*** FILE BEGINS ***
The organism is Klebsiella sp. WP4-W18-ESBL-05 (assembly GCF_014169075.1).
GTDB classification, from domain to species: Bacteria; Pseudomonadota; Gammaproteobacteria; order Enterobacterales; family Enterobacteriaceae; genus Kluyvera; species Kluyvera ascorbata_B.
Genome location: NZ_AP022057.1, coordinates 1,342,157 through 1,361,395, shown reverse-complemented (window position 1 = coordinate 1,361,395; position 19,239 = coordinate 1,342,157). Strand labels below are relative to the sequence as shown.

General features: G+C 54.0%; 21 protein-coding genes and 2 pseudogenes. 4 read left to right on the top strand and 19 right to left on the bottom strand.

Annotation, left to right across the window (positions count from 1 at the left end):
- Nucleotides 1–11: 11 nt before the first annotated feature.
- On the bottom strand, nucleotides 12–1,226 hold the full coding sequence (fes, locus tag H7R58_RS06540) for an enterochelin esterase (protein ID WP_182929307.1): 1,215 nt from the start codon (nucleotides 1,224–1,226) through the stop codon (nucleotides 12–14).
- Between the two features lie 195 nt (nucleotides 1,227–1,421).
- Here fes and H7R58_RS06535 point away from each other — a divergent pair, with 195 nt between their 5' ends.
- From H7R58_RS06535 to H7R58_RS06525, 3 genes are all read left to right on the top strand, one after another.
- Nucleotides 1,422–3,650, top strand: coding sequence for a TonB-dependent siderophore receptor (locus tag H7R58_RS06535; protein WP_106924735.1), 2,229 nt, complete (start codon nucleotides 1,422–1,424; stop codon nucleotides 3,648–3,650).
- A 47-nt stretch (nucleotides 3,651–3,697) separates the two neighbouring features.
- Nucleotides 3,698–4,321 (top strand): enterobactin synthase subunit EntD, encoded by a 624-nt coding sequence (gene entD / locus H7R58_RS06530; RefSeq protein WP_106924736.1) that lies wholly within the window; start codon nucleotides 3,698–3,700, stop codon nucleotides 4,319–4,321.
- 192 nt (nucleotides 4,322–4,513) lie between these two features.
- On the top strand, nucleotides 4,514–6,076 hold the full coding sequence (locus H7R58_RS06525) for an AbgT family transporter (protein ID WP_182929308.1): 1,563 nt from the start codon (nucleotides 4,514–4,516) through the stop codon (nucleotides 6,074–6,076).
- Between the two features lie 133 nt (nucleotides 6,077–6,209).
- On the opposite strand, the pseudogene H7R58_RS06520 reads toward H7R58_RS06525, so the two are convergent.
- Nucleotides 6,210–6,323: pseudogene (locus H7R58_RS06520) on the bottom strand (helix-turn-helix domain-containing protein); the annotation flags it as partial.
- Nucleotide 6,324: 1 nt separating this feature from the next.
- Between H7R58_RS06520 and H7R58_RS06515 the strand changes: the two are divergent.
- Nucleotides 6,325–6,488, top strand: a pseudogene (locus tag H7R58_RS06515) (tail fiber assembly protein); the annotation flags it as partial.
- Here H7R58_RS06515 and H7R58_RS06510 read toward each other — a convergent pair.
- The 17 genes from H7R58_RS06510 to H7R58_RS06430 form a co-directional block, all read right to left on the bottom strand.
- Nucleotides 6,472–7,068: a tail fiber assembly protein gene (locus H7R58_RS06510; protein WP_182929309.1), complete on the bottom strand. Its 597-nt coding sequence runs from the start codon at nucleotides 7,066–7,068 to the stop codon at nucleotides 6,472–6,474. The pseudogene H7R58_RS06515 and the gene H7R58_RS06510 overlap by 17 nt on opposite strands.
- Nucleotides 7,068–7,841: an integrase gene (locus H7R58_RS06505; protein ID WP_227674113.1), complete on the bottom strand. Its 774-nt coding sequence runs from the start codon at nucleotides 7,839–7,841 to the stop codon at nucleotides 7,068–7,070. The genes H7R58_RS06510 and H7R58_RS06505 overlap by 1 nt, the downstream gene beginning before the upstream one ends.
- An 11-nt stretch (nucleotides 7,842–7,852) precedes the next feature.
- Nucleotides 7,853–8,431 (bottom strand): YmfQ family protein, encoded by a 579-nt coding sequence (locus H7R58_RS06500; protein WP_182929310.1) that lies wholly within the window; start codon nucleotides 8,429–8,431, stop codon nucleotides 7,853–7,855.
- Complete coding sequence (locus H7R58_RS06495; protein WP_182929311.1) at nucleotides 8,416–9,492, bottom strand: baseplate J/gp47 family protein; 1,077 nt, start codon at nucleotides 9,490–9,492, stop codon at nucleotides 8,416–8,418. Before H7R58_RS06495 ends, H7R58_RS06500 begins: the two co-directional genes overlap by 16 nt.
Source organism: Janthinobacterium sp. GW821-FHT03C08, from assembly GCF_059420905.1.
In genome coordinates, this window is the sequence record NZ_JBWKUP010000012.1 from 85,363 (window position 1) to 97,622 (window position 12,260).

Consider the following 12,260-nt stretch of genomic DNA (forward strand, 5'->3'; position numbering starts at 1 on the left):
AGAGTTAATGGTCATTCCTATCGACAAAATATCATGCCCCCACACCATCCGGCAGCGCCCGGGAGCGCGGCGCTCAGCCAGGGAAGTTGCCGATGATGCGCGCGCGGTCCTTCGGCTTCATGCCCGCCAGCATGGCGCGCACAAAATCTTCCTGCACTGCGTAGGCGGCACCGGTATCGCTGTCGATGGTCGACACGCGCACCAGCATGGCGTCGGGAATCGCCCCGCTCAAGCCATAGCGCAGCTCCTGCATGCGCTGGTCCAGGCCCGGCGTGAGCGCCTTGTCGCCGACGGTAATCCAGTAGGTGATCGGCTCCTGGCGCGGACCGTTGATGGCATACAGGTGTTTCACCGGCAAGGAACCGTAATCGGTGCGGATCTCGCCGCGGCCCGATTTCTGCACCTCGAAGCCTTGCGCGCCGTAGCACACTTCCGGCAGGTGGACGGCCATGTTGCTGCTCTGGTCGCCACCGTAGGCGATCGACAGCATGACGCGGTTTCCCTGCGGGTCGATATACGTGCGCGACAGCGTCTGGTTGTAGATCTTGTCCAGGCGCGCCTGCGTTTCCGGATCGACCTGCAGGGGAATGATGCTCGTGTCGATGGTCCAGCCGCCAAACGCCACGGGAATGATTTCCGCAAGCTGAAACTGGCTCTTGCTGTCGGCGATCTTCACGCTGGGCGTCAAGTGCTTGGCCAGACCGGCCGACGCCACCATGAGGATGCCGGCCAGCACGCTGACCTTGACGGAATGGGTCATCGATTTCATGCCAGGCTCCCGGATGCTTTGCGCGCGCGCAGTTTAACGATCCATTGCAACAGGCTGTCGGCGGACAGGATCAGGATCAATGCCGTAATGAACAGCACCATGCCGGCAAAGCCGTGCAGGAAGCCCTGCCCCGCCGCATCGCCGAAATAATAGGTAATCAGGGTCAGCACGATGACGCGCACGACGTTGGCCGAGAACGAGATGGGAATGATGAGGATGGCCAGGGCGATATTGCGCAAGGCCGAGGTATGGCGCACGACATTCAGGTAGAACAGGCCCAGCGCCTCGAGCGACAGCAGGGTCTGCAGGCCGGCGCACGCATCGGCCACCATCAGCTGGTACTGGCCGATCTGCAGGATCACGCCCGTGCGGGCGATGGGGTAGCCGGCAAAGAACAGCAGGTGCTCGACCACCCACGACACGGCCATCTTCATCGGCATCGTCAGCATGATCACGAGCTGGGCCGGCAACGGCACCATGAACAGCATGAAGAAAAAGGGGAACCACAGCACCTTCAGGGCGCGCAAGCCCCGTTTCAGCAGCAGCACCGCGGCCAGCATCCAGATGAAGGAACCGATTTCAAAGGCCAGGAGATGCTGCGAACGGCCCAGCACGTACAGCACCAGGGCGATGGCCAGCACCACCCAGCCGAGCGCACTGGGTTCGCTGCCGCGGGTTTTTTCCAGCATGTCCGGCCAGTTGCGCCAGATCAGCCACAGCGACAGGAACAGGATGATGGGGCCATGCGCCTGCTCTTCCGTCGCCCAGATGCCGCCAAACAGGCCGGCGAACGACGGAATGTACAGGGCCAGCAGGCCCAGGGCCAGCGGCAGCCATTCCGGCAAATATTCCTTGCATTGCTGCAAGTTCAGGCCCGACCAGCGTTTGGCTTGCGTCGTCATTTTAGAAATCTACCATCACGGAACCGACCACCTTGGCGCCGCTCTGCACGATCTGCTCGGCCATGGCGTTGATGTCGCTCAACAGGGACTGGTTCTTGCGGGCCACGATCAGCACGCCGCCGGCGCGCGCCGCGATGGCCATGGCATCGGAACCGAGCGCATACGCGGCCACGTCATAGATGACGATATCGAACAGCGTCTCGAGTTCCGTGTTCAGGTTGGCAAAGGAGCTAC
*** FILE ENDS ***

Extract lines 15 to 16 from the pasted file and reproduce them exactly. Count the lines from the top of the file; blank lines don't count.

- On the top strand, nucleotides 4,514–6,076 hold the full coding sequence (locus H7R58_RS06525) for an AbgT family transporter (protein ID WP_182929308.1): 1,563 nt from the start codon (nucleotides 4,514–4,516) through the stop codon (nucleotides 6,074–6,076).
- Between the two features lie 133 nt (nucleotides 6,077–6,209).